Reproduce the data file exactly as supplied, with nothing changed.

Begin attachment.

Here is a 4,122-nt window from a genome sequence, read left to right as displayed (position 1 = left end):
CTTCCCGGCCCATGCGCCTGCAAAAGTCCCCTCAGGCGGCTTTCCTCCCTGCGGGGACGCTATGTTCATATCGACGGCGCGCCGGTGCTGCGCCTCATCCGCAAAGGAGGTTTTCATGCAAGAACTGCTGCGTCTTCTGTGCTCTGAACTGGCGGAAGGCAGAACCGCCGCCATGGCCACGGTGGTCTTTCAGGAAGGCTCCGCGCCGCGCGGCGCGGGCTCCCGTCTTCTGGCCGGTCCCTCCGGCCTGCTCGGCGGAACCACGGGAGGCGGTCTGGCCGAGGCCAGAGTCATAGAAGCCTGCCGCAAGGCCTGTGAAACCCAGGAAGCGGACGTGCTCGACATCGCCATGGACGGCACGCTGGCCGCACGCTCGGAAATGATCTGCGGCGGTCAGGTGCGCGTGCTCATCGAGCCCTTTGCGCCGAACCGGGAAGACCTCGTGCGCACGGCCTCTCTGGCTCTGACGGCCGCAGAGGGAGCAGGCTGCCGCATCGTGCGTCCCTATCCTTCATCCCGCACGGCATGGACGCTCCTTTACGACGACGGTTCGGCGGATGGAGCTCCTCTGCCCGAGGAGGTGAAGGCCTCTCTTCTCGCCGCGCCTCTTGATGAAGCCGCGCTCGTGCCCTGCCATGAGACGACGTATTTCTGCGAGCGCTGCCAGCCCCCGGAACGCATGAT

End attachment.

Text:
Here is a 4,122-nt window from a genome sequence, read left to right as displayed (position 1 = left end):
CTTCCCGGCCCATGCGCCTGCAAAAGTCCCCTCAGGCGGCTTTCCTCCCTGCGGGGACGCTATGTTCATATCGACGGCGCGCCGGTGCTGCGCCTCATCCGCAAAGGAGGTTTTCATGCAAGAACTGCTGCGTCTTCTGTGCTCTGAACTGGCGGAAGGCAGAACCGCCGCCATGGCCACGGTGGTCTTTCAGGAAGGCTCCGCGCCGCGCGGCGCGGGCTCCCGTCTTCTGGCCGGTCCCTCCGGCCTGCTCGGCGGAACCACGGGAGGCGGTCTGGCCGAGGCCAGAGTCATAGAAGCCTGCCGCAAGGCCTGTGAAACCCAGGAAGCGGACGTGCTCGACATCGCCATGGACGGCACGCTGGCCGCACGCTCGGAAATGATCTGCGGCGGTCAGGTGCGCGTGCTCATCGAGCCCTTTGCGCCGAACCGGGAAGACCTCGTGCGCACGGCCTCTCTGGCTCTGACGGCCGCAGAGGGAGCAGGCTGCCGCATCGTGCGTCCCTATCCTTCATCCCGCACGGCATGGACGCTCCTTTACGACGACGGTTCGGCGGATGGAGCTCCTCTGCCCGAGGAGGTGAAGGCCTCTCTTCTCGCCGCGCCTCTTGATGAAGCCGCGCTCGTGCCCTGCCATGAGACGACGTATTTCTGCGAGCGCTGCCAGCCCCCGGAACGCATGAT